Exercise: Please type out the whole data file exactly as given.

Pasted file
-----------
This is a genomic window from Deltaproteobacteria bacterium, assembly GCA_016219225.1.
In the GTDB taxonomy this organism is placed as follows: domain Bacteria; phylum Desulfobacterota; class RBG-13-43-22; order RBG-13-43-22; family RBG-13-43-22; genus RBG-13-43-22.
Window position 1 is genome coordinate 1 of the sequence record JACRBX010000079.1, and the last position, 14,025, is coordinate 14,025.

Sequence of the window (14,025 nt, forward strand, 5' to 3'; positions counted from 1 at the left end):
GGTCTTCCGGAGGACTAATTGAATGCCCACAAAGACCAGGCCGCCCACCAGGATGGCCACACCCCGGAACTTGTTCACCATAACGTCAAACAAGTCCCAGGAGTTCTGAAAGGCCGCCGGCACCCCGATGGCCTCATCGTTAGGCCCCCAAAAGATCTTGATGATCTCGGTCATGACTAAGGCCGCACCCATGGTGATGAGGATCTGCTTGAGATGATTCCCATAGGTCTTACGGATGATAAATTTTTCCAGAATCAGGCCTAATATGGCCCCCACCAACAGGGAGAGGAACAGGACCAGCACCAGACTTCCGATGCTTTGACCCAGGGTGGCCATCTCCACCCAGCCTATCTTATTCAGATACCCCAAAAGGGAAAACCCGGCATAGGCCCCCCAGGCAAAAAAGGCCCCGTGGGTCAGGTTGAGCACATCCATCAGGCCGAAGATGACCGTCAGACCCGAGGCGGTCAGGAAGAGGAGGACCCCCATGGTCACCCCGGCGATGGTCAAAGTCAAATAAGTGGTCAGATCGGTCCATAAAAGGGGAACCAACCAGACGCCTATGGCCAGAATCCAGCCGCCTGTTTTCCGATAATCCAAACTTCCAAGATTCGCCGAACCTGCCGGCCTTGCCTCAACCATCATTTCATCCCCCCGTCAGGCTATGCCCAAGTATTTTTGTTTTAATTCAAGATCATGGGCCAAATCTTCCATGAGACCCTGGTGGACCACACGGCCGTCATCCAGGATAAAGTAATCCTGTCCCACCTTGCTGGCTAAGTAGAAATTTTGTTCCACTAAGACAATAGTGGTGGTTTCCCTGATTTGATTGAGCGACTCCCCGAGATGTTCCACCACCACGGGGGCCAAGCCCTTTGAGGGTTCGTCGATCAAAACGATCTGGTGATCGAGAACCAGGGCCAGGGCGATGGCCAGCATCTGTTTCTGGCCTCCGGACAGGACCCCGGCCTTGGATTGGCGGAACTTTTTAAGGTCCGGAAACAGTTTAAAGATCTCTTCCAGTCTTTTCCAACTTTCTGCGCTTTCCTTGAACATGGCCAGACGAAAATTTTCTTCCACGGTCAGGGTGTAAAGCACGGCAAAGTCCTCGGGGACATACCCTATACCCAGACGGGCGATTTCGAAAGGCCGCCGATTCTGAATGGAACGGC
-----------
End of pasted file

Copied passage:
This is a genomic window from Deltaproteobacteria bacterium, assembly GCA_016219225.1.
In the GTDB taxonomy this organism is placed as follows: domain Bacteria; phylum Desulfobacterota; class RBG-13-43-22; order RBG-13-43-22; family RBG-13-43-22; genus RBG-13-43-22.
Window position 1 is genome coordinate 1 of the sequence record JACRBX010000079.1, and the last position, 14,025, is coordinate 14,025.

Sequence of the window (14,025 nt, forward strand, 5' to 3'; positions counted from 1 at the left end):
GGTCTTCCGGAGGACTAATTGAATGCCCACAAAGACCAGGCCGCCCACCAGGATGGCCACACCCCGGAACTTGTTCACCATAACGTCAAACAAGTCCCAGGAGTTCTGAAAGGCCGCCGGCACCCCGATGGCCTCATCGTTAGGCCCCCAAAAGATCTTGATGATCTCGGTCATGACTAAGGCCGCACCCATGGTGATGAGGATCTGCTTGAGATGATTCCCATAGGTCTTACGGATGATAAATTTTTCCAGAATCAGGCCTAATATGGCCCCCACCAACAGGGAGAGGAACAGGACCAGCACCAGACTTCCGATGCTTTGACCCAGGGTGGCCATCTCCACCCAGCCTATCTTATTCAGATACCCCAAAAGGGAAAACCCGGCATAGGCCCCCCAGGCAAAAAAGGCCCCGTGGGTCAGGTTGAGCACATCCATCAGGCCGAAGATGACCGTCAGACCCGAGGCGGTCAGGAAGAGGAGGACCCCCATGGTCACCCCGGCGATGGTCAAAGTCAAATAAGTGGTCAGATCGGTCCATAAAAGGGGAACCAACCAGACGCCTATGGCCAGAATCCAGCCGCCTGTTTTCCGATAATCCAAACTTCCAAGATTCGCCGAACCTGCCGGCCTTGCCTCAACCATCATTTCATCCCCCCGTCAGGCTATGCCCAAGTATTTTTGTTTTAATTCAAGATCATGGGCCAAATCTTCCATGAGACCCTGGTGGACCACACGGCCGTCATCCAGGATAAAGTAATCCTGTCCCACCTTGCTGGCTAAGTAGAAATTTTGTTCCACTAAGACAATAGTGGTGGTTTCCCTGATTTGATTGAGCGACTCCCCGAGATGTTCCACCACCACGGGGGCCAAGCCCTTTGAGGGTTCGTCGATCAAAACGATCTGGTGATCGAGAACCAGGGCCAGGGCGATGGCCAGCATCTGTTTCTGGCCTCCGGACAGGACCCCGGCCTTGGATTGGCGGAACTTTTTAAGGTCCGGAAACAGTTTAAAGATCTCTTCCAGTCTTTTCCAACTTTCTGCGCTTTCCTTGAACATGGCCAGACGAAAATTTTCTTCCACGGTCAGGGTGTAAAGCACGGCAAAGTCCTCGGGGACATACCCTATACCCAGACGGGCGATTTCGAAAGGCCGCCGATTCTGAATGGAACGGC